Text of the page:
–Douglas Adams, The Hitchhiker’s Guide to the Galaxy
Guidebooks are the magic windows through which we can imagine, anticipate and plan travels yet to come. You should probably consult a guidebook or two whenever you travel to a place you do not know “like the back of your hand.” Things do change. Your fondly remembered bistro or stretch of beach might exist only in your memory now. Soften the disappointment by learning this ahead of time.
A good guidebook can orient you to a destination. It can help you build anticipation as you find out who, when, and what happened in that very place you will visit. It can also tell you what to look for (arts, crafts, architecture, or music) so that you will recognize it when it walks right in front of you.
What should you look for in a guidebook?
Choose a book with a scope that matches your trip. Don’t buy a book about Italy if you will spend all your time in Rome. A good book will give you a brief summary of the area’s history, guidelines about travel and social customs, and maps of the areas discussed. Some hotels and restaurants will be reviewed, but these are only a small fraction of the reputable options available. Some books include lots of pictures.
I don’t think you need the most recent guidebook available unless the area has just polished itself up, say, to host the Olympics. In that case you will want a recent – even forward looking – guidebook. For most destinations, last year’s library copy will do for pre-trip research. You can use the internet for the recent breaking news. If you are touring with a special interest in one subject (food, wine, history and so on), look for a book which gives special attention to that. Different books have different strengths. You should browse through a few different titles in a book store to find a book you like and feel comfortable with.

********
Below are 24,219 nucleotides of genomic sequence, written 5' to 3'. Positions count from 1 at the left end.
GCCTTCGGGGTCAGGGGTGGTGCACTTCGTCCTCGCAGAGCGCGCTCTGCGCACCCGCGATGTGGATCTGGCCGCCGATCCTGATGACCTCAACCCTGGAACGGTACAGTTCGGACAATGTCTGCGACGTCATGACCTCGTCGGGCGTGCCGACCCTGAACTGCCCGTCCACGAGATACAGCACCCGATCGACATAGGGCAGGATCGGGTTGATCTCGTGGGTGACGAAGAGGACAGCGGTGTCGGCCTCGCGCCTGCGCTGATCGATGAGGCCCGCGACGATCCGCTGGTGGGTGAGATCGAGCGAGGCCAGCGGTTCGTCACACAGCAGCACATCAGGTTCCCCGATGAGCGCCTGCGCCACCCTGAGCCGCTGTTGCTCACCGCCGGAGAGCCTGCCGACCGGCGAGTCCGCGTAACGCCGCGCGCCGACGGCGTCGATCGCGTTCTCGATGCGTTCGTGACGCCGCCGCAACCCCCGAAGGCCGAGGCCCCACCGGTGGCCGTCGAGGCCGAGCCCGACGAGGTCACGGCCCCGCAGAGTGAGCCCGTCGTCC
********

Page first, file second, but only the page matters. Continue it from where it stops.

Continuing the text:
My pet peeve is guidebooks with inadequate or inaccurate maps. I like good-sized maps that are easy to read (not faint black print on rust colored streets). Especially devilish are the maps which the proofreaders did not check. Why is the hotel with an address on the Plaza Mayor represented by a numbered dot in the outskirts of town? If I find two of those in a “reference” book, the entire book is suspect.
Fodor’s and Frommer’s guidebooks have been around for years. They are good classic books, printed with one accent color besides the black print. Insight Guides and Eyewitness Travel books include many color pictures, making them much livelier looking books. Fans of Rick Steves’ travel series on PBS will be familiar with the attitude his guidebooks take. American Automobile Association books and their excellent maps are a wonderful resource if you are traveling in the US and Canada. These are free to members. If you are planning a North American road trip and are not already a member of AAA, join for the duration of your trip. You can recoup the cost of membership in guidebooks alone.
Treat yourself to a good guidebook or two for every trip. Read it before you leave home. (I am not asking you to embarrass everyone by reading it on the streets of Paris.) This investment of time and interest will pay off nicely once you get to the land of your dreams.
Boundaries divide. Travel unites.
10 January 2013